by June F. MacLeod
Gray Cary Ware & Freidenrich, San Diego
The Southern California Association of Law Libraries 23rd Annual Institute convened at the Mission Inn in Riverside on February 24 and 25, 1995.
The topic of the institute was Free Trade, Mexico, and California: Creating a Seamless Border. Approximately one hundred librarians attended this institute to learn about NAFTA and its effects on, not only the trade market, but also the environment.
Topics discussed included NAFTA information sources available on Lexis and Westlaw and the regulation of financial services under NAFTA, presented by Antonio Mendoza, who is an associate professor at the Pepperdine University School of Law.
Boris Kozolchyk, who is president and director of the National Center for Inter-American Free Trade, presented a discussion on NAFTA and how it affects the transportation industry between Canada, the United States, and Mexico.
David Gantz, director of graduate studies at the University of Arizona and associate director of the National Center for Inter-American Free Trade, spoke about trade dispute resolutions under NAFTA.
Patrick Del Duca, who is a partner at Kelley, Dry & Warren, spoke on NAFTA and the environment.
Attendees at the seminar learned of the various online resources available for NAFTA information, as well as fax "hotlines" for trade and NAFTA data. The speakers presented the various aspects of NAFTA, including the type of documents that comprise the North American Free Trade Agreement. This includes the relationship between what constitutes an international agreement as well as a treaty, and what the political aspects of NAFTA, both direct and indirect, have been on all three nations (Canada, the United States, and Mexico). Further discussion included understanding the complexities of the problems in dealing with such diverse cultures. Mr. Del Duca gave an example of the tuna embargo in which the United States is most concerned about dolphin-safe tuna. However, Mexico apparently does not have such strict regulations in fishing for tuna. The end product is the same (tuna in a can) but the regulations by which tuna are caught is so different between the two nations that there is difficulty in agreeing on rules of trade in that product.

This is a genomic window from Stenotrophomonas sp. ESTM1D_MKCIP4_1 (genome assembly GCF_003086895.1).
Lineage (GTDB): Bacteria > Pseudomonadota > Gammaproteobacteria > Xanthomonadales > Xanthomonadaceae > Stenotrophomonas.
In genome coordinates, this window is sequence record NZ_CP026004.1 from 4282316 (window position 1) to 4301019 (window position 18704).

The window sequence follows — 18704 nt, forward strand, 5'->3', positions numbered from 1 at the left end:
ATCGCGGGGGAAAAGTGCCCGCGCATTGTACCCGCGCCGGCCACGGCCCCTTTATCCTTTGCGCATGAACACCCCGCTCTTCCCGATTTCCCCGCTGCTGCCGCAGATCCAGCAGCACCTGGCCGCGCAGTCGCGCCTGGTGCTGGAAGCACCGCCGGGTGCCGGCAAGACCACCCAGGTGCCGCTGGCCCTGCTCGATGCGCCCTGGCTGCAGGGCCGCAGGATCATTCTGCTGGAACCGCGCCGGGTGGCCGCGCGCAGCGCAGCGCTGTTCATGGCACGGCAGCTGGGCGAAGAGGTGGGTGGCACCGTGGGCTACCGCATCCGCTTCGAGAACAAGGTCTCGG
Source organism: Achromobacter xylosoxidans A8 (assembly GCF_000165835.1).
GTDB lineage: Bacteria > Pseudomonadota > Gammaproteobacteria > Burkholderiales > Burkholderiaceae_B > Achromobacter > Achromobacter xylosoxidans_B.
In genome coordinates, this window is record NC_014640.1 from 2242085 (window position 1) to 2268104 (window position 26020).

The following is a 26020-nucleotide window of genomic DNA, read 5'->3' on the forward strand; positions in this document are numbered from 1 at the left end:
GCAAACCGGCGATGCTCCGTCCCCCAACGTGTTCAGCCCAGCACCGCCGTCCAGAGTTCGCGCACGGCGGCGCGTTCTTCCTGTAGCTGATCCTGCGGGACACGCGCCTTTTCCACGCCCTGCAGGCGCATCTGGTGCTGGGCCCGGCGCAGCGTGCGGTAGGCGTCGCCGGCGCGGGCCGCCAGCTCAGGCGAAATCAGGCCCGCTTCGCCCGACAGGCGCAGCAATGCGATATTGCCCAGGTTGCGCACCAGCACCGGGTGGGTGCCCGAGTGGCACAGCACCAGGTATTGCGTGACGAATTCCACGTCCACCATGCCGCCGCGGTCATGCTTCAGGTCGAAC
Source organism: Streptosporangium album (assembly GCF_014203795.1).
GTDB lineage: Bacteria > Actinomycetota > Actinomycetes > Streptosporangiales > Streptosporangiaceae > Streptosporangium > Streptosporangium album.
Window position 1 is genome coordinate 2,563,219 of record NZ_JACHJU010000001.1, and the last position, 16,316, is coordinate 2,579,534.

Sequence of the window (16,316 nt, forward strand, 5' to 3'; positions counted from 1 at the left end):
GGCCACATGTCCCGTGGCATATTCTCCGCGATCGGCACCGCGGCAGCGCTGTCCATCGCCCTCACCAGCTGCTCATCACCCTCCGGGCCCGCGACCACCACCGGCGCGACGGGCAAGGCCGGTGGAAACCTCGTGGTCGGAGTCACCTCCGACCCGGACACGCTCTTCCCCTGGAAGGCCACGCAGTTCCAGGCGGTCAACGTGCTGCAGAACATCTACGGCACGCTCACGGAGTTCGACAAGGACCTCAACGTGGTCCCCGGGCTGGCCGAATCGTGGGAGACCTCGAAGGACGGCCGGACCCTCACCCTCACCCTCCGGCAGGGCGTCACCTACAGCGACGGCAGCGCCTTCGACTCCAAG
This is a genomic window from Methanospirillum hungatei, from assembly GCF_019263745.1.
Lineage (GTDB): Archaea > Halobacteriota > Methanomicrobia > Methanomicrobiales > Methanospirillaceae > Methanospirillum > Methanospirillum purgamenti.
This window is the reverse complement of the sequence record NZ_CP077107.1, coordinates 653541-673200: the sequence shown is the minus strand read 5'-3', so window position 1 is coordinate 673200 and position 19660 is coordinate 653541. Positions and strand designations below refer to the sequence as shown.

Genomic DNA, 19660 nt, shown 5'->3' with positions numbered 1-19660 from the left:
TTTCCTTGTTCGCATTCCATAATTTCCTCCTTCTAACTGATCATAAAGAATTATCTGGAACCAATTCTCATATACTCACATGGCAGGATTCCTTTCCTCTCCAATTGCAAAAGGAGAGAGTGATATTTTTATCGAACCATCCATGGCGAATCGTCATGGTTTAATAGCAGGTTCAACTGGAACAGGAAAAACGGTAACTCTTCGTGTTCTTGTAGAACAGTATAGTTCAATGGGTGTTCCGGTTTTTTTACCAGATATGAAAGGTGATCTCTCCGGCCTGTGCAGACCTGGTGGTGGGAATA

According to the speakers, another problem that NAFTA has created is the amount of paperwork involved in the transportation of products between the three countries. The amount of receipts necessary for a shipper to physically move products from Canada to Mexico can become an administrative nightmare. In some cases, truckloads of products must be transferred at the borders on to other trucks so that the shipments can complete their route.
Much of the discussion also centered on what mechanism will be used when there are disagreements between the three nations and lawsuits are filed. One speaker recommended that it would be much easier to take an action to an arbitral commission, instead of federal court, thereby resolving the dispute in a more timely manner. One of the arbitral courts sits in Montreal, Canada, which makes it seem almost ineffective, since many of the disputes arise at the Mexico-U.S. border.
Another consideration is that NAFTA will eventually extend down through many of the Latin American countries. Many of the institute's speakers believe that Chile may be one of the first Latin American countries to adopt NAFTA.
A wonderful bibliography prepared by two members of SCALL provided the attendees with resources available under the various aspects of NAFTA (legislative history, general background, copyright and intellectual property dispute resolutions, and environmental matters), as well as resources available online and through the Internet. Law librarians will have to have knowledge of where to locate information on the ever-evolving topic of the North American Free Trade Agreement.
The law librarians who attended this seminar left with a better understanding of the issues involving NAFTA.
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